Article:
Getting freelancers to divide up a workspace and convince them that they’re part of an exclusive club is an interesting trick, but that’s just the first flicker of the gas light visible in “WeWork: Or the making and breaking a $ 47 billion unicorn, ”a documentary that suggests WeWork – the tech startup, or is it a real estate startup? – owes its growth less to the sharing economy than to the shared illusion.
On why what now looks like a tenuous, swagger-based business model would appeal to Wall Street, director Jed Rothstein is spending less time than he should. Instead, the film traces a fast-paced and entertaining saga of WeWork’s relentless self-selling and what it describes as a cult corporate atmosphere. (One interviewee, August Urbish, who worked at WeWork and lived at WeLive – a similar company for short-term semi-collective apartment rentals – said that “his whole life was supported by the We community.”)
Rothstein’s documentary never captures the allure of the obnoxious guru at its center, Adam Neumann, co-founder of WeWork who resigned as chief executive in 2019. A title card indicates he declined to participate, but d ‘after what’s on screen, he speaks (and perhaps thinks) exclusively in motivational sound bites. Person after person speaks to his charisma, but it’s hard to understand how he persuaded people to join the company, rather than hit him in the head with a designer chair.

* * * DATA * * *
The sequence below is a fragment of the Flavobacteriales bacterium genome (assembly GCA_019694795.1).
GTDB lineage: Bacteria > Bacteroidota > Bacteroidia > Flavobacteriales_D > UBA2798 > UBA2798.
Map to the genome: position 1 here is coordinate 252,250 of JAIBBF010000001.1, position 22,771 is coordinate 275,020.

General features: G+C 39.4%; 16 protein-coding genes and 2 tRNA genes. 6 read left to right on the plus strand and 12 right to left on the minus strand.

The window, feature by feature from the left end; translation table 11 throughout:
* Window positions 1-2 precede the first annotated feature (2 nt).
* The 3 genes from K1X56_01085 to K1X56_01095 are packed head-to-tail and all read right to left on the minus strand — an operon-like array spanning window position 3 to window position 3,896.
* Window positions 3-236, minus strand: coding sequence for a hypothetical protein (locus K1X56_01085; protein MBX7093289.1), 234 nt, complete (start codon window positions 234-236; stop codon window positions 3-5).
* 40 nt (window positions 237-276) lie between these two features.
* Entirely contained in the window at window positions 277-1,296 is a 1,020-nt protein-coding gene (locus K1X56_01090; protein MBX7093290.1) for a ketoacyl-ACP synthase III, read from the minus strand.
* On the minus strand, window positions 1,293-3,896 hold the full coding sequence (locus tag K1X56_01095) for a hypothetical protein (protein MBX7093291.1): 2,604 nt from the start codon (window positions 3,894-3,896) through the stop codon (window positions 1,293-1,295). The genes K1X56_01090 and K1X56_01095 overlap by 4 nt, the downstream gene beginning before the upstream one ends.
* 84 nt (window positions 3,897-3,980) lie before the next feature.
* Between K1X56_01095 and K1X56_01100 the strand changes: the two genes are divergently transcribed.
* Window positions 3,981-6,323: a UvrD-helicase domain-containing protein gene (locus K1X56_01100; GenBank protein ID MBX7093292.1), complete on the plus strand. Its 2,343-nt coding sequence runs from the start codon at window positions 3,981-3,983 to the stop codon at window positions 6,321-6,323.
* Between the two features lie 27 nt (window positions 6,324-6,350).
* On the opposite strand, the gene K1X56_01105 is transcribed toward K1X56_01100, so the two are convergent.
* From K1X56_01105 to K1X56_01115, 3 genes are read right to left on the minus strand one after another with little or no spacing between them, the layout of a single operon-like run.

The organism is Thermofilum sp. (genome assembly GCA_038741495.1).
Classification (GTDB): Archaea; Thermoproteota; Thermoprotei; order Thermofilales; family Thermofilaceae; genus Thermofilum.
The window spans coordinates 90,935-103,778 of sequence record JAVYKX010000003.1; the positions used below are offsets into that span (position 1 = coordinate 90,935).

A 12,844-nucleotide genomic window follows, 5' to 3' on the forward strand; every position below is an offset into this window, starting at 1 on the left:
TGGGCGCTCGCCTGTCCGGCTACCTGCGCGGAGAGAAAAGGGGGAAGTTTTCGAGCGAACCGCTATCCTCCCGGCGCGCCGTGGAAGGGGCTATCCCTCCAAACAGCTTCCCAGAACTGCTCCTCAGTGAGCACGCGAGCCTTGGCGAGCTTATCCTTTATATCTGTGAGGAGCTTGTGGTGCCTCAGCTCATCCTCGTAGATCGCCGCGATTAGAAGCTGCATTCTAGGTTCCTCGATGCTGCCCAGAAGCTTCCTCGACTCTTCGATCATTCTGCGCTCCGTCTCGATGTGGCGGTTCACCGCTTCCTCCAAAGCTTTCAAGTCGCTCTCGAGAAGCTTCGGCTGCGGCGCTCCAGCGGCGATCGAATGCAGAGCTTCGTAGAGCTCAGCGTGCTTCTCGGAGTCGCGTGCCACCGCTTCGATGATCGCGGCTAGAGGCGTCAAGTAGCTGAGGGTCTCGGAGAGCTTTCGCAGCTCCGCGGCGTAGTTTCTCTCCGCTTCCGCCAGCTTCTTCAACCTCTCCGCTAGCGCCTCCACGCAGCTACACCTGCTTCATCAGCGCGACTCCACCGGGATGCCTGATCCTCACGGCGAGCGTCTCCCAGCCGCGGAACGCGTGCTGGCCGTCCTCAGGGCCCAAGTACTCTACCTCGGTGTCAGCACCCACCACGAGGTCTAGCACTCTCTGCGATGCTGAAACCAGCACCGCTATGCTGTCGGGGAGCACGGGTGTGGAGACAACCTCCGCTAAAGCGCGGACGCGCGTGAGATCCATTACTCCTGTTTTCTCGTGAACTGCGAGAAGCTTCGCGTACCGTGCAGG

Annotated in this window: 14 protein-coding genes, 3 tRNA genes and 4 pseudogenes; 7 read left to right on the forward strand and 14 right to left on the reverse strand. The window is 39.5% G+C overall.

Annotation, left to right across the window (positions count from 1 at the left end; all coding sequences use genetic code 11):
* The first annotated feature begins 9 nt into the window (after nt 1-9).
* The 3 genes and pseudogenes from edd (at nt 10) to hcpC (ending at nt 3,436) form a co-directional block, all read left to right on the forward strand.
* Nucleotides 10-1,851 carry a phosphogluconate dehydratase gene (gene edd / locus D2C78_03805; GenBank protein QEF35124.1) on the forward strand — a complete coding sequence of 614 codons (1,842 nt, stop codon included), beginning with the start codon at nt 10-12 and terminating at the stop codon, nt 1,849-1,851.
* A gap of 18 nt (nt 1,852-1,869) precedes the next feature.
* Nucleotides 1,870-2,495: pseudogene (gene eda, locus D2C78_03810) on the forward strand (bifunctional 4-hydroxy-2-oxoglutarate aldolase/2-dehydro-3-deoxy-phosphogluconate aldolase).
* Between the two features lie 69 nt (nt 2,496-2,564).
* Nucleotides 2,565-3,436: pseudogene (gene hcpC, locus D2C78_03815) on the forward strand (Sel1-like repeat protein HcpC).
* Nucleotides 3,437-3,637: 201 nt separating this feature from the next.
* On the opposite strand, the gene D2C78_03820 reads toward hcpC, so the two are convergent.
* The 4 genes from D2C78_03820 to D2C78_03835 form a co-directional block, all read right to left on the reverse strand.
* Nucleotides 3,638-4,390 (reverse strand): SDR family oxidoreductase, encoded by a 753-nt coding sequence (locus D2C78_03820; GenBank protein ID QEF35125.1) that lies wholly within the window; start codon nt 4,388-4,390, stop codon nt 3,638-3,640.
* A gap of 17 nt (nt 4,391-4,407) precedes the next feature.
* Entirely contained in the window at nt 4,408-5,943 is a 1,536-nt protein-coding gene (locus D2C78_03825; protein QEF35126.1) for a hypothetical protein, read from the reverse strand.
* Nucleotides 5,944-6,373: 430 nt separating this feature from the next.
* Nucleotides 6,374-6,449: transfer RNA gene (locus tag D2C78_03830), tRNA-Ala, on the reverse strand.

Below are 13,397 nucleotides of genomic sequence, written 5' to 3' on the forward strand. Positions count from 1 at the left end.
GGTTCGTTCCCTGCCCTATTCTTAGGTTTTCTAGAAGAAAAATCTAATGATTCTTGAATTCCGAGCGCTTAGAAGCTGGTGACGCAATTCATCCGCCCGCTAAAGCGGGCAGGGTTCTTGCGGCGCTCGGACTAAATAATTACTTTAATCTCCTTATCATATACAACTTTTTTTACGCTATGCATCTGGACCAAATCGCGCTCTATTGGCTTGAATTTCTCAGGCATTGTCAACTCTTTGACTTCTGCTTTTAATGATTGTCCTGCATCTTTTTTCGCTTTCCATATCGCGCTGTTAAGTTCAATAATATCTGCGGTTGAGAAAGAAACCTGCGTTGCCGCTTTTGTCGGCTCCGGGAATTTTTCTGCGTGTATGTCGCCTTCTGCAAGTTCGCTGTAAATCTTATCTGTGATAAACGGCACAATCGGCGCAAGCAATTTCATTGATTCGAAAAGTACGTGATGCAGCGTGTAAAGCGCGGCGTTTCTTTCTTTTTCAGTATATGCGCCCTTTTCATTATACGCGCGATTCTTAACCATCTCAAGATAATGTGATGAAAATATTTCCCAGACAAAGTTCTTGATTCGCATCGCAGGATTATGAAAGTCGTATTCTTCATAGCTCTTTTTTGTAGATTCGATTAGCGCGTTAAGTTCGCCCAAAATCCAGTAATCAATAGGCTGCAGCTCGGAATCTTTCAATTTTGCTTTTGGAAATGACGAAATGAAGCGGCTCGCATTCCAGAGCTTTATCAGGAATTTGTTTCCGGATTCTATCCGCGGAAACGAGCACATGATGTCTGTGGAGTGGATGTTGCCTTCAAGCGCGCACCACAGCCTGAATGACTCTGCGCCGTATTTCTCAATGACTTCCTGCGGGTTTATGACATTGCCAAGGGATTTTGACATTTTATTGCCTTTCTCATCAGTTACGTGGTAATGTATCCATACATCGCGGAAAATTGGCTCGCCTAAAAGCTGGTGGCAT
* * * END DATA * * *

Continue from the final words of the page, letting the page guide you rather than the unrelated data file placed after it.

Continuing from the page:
The film is sharper when its subjects depict the financial maneuvers that made WeWork’s rise to prominence, which, as explained here, involved redefining profitability measures into absurdity. The film also outshines itself by hinting, in its final beat, that, mad or not, WeWork’s view of human interaction holds promise for a post-lockdown world.
WeWork: Or the Making and Breaking of a $ 47 Billion Unicorn
Unclassified. Duration: 1 hour 44 minutes. Watch on Hulu.